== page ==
adaptive mesh refinement (AMR)
nâzokeš-e niyâveši-ye bâncé
Fr.: raffinement de maillage adaptatif
A type of → algorithm that dynamically achieves high
→ resolution in localized regions of multidimensional
→ numerical simulations.
AMR provides a higher → accuracy solution at
lower costs, through an automatically → optimal
distribution of → grid points for the
computation region. It relies on locally refined mesh or mesh
patches to increase the resolution of an underlying
coarse mesh only where needed.
It can alleviate some of the complexities of the generation of high
quality grid and reduce the number of → iterations of
"trial-and-error" between the grid generation and solution
required for tailoring the grid to the specification of a
problem. Thus, it can offer orders of magnitude saving in
computational and storage costs over an equivalent uniformly refined
mesh. AMR was originally developed for → inviscid,
→ compressible flow (Berger et al., 1984,
Adaptive Mesh Refinement for Hyperbolic Partial Differential
Equations. J. Comp. Phy., 53, 484). It
has been extended to solve → Navier-Stokes equations,
time dependent problems and more. Several
AMR techniques have been developed and applied to compressible flow fields to capture
characteristics at the strong gradient or discontinuous regions requiring higher space resolution,
such as regions involving → shock waves,
vortices (→ vortex), and
(see, e.g., Qingluan Xue, "Development of Adaptive Mesh Refinement Scheme and
Conjugate Heat Transfer Model for Engine Simulations" (2009), Iowa State Univ., Graduate
Theses and Dissertations, Paper 10678).
From Fr., from L. affinis "bordering on; neighboring; related."
Karvan, literally "bordering on; possessing border (with); related," from (Bašgard) ker "border, boundary," (Fin Bandar Abbas) karaq "border, edge;" classical Pers. karân, kenâr "boundary, side, edge;" + -van suffix of possession, relation.
Fr.: combinaison affine
A linear combination of vectors in which all the vector coefficients add up to one.
Fr.: géométrie affine
Fr.: ensemble affine
A set → if and only if (iff) for any two points in the → set, the line through them is contained in the set. In other words, for any two points in the set, their → affine combinations are in the set itself.
Fr.: transformation affine
parbastan (#), parbast kardan (#)
To enclose within bounds; to restrict.
M.E., from M.Fr. confins, confines, from L. confinis "boundary, border," from con-, → com- "with" + finis "end."
Fr.: plasma confiné
Plasma in which magnetic field lines forming closed surfaces confine the plasma.
General: The act of confining; the state of being confined. Physics: A property of quantum electrodynamics whereby quarks cannot exist as free particles, but are forever bound into protons, neutrons, etc.
Noun from → confine.
1) To state or set forth the meaning of (a word, concept, etc.).
From O.Fr. définir "to end, determine," from L. definire "to limit, determine, explain," from → de- + finire "to bound, limit," from finis "boundary."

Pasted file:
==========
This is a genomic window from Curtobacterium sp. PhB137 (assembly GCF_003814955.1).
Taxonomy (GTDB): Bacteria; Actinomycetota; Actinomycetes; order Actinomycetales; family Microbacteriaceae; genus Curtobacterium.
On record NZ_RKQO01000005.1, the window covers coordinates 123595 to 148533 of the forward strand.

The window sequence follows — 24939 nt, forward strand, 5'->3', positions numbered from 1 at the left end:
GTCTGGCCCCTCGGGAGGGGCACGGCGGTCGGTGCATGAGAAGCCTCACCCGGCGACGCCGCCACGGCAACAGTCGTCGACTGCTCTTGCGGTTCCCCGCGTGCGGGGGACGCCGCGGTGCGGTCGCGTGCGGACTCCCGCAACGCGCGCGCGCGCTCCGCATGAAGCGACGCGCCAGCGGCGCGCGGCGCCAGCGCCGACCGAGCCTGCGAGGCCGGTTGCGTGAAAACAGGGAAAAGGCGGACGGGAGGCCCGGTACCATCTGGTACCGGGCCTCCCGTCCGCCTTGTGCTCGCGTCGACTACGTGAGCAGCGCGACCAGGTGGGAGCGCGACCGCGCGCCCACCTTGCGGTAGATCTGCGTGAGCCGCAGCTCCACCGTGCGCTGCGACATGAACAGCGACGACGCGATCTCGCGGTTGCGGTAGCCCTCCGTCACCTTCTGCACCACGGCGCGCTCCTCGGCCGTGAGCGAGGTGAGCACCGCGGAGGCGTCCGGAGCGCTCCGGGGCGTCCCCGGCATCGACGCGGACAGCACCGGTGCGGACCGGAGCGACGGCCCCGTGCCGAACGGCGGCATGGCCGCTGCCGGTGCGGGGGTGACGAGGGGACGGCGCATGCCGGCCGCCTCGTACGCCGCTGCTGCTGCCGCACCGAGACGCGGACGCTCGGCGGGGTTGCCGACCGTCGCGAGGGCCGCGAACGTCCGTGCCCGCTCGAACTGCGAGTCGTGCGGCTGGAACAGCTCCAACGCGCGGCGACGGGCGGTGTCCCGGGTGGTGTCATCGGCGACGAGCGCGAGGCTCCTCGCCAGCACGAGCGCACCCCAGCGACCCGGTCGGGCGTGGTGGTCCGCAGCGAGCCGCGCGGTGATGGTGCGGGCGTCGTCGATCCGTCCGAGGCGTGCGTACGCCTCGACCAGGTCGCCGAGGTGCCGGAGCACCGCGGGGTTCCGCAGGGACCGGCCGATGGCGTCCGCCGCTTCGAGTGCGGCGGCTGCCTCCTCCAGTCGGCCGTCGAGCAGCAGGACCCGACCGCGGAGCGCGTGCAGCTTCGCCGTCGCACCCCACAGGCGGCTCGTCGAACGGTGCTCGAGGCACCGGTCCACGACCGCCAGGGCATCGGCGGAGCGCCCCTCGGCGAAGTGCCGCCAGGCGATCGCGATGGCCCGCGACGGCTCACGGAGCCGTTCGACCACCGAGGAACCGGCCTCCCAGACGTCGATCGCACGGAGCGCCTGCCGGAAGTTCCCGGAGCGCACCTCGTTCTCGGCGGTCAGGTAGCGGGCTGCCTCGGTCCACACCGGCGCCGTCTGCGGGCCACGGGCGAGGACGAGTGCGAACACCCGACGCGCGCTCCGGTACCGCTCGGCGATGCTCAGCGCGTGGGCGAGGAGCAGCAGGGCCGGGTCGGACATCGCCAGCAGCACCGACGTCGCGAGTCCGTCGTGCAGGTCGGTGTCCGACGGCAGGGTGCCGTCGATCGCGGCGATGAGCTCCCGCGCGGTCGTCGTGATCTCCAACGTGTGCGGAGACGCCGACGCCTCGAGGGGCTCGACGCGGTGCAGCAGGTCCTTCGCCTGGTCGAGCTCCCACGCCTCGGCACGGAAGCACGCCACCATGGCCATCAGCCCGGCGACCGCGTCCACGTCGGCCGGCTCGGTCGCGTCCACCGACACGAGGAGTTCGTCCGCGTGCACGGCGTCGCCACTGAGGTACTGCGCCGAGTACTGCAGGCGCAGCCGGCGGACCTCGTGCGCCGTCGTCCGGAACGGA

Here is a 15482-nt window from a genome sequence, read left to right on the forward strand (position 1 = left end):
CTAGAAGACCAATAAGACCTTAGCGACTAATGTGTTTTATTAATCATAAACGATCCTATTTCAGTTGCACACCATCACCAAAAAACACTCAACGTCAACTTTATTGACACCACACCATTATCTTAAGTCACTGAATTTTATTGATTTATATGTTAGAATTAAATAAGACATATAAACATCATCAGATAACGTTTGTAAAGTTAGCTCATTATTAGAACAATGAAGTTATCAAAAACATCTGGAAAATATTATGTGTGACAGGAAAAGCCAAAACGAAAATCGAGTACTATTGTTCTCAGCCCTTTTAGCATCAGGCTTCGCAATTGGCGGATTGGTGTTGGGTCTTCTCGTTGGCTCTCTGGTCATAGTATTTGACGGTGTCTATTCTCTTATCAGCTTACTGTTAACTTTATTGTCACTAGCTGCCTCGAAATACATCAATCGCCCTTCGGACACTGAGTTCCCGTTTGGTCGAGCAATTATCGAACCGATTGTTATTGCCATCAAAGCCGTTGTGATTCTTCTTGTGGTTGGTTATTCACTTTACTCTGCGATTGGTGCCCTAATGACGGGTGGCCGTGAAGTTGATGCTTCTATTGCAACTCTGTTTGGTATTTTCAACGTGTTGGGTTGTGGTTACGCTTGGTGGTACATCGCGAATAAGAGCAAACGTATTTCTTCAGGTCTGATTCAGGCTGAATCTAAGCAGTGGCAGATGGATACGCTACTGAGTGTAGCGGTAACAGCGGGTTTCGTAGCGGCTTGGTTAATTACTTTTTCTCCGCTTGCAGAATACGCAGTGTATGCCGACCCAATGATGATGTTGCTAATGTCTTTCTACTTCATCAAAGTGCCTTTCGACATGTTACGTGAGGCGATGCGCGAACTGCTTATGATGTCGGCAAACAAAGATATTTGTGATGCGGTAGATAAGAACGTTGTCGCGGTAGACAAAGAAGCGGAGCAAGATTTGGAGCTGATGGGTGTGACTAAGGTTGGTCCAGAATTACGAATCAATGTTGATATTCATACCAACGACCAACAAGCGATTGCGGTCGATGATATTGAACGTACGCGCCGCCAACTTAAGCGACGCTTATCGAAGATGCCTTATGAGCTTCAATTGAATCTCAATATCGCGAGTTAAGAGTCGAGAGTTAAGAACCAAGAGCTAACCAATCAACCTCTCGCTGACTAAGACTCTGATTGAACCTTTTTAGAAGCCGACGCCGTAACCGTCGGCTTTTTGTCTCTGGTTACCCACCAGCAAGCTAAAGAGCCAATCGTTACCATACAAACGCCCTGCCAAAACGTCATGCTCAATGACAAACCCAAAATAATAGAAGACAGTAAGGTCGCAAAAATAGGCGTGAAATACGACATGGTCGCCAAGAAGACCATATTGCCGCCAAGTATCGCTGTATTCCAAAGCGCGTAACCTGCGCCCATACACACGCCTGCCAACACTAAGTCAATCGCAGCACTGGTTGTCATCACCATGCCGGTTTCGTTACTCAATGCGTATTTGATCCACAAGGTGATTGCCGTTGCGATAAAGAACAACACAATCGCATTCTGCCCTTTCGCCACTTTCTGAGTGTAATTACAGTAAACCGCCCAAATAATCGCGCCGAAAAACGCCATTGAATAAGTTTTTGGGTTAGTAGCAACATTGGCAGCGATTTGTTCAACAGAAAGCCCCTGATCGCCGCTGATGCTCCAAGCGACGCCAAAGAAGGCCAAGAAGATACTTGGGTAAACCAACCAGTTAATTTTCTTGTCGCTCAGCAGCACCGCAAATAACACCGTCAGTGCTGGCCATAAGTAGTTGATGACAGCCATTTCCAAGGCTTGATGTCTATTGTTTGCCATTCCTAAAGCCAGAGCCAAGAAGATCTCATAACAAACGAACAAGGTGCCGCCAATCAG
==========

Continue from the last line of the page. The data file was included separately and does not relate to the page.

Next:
Hedâridan, infinitive from Semnâni hedâr "boundary (between pieces of lands)," Tabari hedâri "boundary, border," may be related to Av. haêtav- "dam, dike," Skt. setu- "a ridge of earth, bank, dike, dam, bridge."
1) Clearly characterized or fixed.
P.p. of → define.
M.E. fin, from O.Fr. fin "perfected, of highest quality," from L. finis "end, limit."
Nâzok "thin, slender, subtle," from Mid.Pers. nâzuk "tender, gentle," variant nâzik, from nâz "joy, pride, glory" + → -ik.
rizgard, qobâr-e nâzok
Fr.: poussière fine
Meteorology: An → inhomogeneous → mixture of tiny, part → solid, part → liquid or → gaseous → particles that are, in average, smaller than ten → microns. The constituents are soot, heavy metals, organic substances, and dioxins. The smaller these dust particles, the deeper they penetrate into the lung. Larger particles are intercepted by mucous membrane in nose, mouth, and throat but smaller particles can penetrate the smallest lung bronchioles and may cause severe damage (various respiratory disorders, lung cancer) → particulate matter.
Fr.: structure fine
Closely spaced components seen at high resolution in a → spectral line. The phenomenon is explained by the fact that instead of a single → energy level corresponding to a given value of the → quantum number n, there are actually a number of energy levels lying close to one another. → fine-structure constant, → fine-structure line.
pâyâ-ye sâxtâr-e nâzok
Fr.: constante de la structure fine
A measure of the strength of → interaction between a → charged particle and the → electromagnetic field. It is a → dimensionless number expressed (in → cgs units) by α = e2/ħc, where e is the → electron charge, ħ is the → reduced Planck's constant, and c is the → speed of light. It is approximately equal to 1/137 or 7.3 × 10-3. The smallness of this number is of great importance since it determines the size of → atoms and the → stability of → matter. Same as → electromagnetic coupling constant.
xatt bâ sâxtâr-e nâzok
Fr.: raie de structure fine
sâxtâr-e abar-nâzok (#)
Fr.: structure hyperfine
In spectroscopy, the → splitting of a spectral line into a number of very thin components. It results from a small perturbation in the energy levels of atoms or molecules due to the magnetic dipole-dipole interaction arising from the interaction of the nuclear → magnetic moment with the → spin of the electron. It can be observed only at high spectral dispersion. → fine structure.
Fr.: transition hyperfine
Fr.: confinement des quarks